This election is the second democratic transition of power in the nation’s 70-year history.
Pakistan’s flamboyant cricketer-turned-politician Imran Khan’s Pakistan Tehreek-e-Insaf was leading in 109 seats while its main rival Pakistan Muslim League-Nawaz was way behind with 67 seats in an election marred by a deadly suicide attack and allegations of manipulations by the powerful military.
The Pakistan Peoples Party of former president Asif Ali Zardari was leading in 38 seats, a sign indicating that he could be a ‘kingmaker’ in case of a hung parliament, according to media reports.
Polling was postponed in two constituencies following the death of candidates in terror attacks.
Meanwhile, PML-N spokesperson Marriyum Aurangzeb raised objections over the counting process and alleged that her party’s agents were being forced out from the polling stations in several constituencies.
“The counting process is being carried out behind closed doors and changes are being made to Form-45,” she alleged while talking to reporters.
The party of jailed former Pakistani Prime Minister Nawaz Sharif rejected the eventual results of Wednesday's general election, alleging rigging during the counting process.
Sharif's party has accused the military for weeks of attempting to throw the election to opposition figure Imran Khan, a former cricket star and anti-corruption crusader.
Shehbaz Sharif, leader of the Pakistan Muslim League-Nawaz and brother of the ousted prime minister, early on Thursday rejected the counting process as results were still trickling out and no winner had been declared but projections showed a strong lead for Khan.
"We reject this result," Shehbaz Sharif said.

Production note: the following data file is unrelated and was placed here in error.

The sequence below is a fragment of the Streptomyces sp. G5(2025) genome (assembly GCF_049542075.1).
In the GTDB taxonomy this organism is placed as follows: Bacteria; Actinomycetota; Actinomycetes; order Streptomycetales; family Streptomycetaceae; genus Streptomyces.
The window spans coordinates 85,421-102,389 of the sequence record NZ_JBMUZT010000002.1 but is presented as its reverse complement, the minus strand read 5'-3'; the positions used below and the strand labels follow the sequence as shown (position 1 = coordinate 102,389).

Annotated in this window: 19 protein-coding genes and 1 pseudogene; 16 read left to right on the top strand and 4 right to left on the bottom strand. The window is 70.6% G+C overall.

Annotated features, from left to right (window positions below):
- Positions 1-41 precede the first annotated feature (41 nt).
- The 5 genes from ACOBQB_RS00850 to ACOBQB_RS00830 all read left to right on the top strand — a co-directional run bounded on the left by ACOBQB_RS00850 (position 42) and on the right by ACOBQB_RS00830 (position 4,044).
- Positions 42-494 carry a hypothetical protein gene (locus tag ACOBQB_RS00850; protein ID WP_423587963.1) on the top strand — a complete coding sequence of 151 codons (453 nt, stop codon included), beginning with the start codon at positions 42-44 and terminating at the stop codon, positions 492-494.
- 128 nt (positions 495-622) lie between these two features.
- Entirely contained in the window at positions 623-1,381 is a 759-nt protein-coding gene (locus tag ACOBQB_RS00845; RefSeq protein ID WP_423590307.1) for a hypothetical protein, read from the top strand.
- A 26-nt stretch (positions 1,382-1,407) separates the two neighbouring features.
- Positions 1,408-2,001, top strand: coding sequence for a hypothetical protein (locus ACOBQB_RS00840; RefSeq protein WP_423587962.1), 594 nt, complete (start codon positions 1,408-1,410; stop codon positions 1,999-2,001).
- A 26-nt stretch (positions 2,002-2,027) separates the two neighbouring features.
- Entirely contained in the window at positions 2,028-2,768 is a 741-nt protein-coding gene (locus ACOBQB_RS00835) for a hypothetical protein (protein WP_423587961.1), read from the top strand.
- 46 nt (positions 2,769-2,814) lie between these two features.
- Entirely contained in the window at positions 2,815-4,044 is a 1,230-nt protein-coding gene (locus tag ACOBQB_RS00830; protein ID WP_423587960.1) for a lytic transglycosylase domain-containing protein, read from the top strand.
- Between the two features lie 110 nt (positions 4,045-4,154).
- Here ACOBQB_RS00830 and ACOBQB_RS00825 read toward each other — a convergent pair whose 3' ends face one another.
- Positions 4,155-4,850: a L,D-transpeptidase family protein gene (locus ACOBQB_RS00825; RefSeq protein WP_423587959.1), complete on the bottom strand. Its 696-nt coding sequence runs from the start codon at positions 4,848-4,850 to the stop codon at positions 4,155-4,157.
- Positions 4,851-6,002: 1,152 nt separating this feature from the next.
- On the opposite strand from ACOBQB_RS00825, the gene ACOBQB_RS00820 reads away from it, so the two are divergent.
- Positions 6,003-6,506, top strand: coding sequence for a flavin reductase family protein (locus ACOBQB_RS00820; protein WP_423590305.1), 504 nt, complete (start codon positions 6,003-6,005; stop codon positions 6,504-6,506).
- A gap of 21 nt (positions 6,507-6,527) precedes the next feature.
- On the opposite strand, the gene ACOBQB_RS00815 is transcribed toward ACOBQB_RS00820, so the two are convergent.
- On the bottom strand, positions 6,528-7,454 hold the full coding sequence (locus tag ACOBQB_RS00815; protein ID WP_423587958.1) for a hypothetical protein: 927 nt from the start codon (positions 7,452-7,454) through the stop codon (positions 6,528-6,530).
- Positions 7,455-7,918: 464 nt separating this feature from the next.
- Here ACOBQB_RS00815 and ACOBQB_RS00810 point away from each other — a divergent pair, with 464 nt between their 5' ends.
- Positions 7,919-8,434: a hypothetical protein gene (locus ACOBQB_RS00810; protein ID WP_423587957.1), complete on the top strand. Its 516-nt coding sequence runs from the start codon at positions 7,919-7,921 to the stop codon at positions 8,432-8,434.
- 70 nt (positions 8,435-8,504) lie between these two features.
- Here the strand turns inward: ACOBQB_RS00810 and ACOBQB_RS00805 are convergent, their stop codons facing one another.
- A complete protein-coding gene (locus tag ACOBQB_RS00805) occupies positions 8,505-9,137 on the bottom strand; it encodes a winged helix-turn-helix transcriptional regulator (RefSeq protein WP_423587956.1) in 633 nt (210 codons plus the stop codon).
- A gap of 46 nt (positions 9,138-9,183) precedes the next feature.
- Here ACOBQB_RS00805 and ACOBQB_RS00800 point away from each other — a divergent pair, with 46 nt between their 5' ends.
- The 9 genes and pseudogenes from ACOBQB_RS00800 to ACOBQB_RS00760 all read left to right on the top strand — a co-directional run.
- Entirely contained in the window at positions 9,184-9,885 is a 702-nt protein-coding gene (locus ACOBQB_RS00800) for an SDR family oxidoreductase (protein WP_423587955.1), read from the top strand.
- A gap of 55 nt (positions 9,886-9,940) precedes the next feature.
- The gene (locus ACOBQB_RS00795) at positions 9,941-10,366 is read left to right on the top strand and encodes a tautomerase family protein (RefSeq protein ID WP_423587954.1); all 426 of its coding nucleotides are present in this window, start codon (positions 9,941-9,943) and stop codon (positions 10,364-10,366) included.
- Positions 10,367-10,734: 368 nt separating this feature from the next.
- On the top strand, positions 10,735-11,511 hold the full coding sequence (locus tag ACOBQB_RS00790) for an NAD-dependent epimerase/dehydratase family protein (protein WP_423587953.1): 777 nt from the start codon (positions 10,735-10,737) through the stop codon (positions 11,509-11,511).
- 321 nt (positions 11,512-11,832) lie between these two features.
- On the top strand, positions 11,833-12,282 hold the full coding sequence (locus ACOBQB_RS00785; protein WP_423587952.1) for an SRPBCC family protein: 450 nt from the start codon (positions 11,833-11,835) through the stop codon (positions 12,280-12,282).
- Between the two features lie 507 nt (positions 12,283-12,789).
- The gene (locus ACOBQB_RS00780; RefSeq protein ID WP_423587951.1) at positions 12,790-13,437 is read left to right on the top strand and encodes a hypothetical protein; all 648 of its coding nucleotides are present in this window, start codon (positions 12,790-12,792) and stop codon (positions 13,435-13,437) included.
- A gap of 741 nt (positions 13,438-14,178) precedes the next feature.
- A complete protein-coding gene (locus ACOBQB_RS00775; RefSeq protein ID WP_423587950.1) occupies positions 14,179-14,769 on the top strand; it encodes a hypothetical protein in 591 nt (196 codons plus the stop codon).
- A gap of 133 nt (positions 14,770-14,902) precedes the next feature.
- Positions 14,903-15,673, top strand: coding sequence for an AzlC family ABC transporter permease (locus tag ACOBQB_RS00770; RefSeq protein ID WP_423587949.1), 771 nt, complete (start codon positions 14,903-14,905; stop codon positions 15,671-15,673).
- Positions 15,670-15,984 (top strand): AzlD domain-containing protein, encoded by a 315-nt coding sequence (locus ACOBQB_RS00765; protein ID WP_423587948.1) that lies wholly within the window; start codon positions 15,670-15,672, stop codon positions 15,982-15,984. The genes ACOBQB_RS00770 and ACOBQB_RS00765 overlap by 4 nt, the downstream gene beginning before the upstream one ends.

PPP’s Maula Bux Chandio also claimed that his party’s agents were not allowed inside polling stations in Badin while Pak Sarzameen Party leader Raza Haroon made the same claim about the treatment meted out to their agents at different polling stations across Karachi.
Opposition Leader in Senate Senator Sherry Rehman also raised objections over the counting process.
Responding to the allegations, the provincial election commissioner in Punjab said political leaders should refrain from levelling such baseless allegations without having any substantial proof.
The Muttahida Majlis-e-Amal -- an alliance of traditional religious parties such as Jamaat-e-Islami led by Qazi Hussain Ahmed, Jamiat Ulema-e-Islam-Fazl headed by Maulana Fazlur Rehman, Jamiat Ulema-e-Pakistan led by Maulana Shah Ahmad Noorani and Tehreek-e-Jafaria led by Allama Sajid Naqvi -- and Muttahida Qaumi Movement were leading in six seats each.
Pakistan’s National Assembly comprises a total of 342 members, of which 272 are directly elected whereas the rest -- 60 seats reserved for women and 10 for religious minorities -- are selected later through proportional representation among parties with more than five per cent of the vote.
A party can only form the government if it manages to clinch 172 seats in total. A single party will need at least 137 of the directly elected seats to be able to form the government on its own.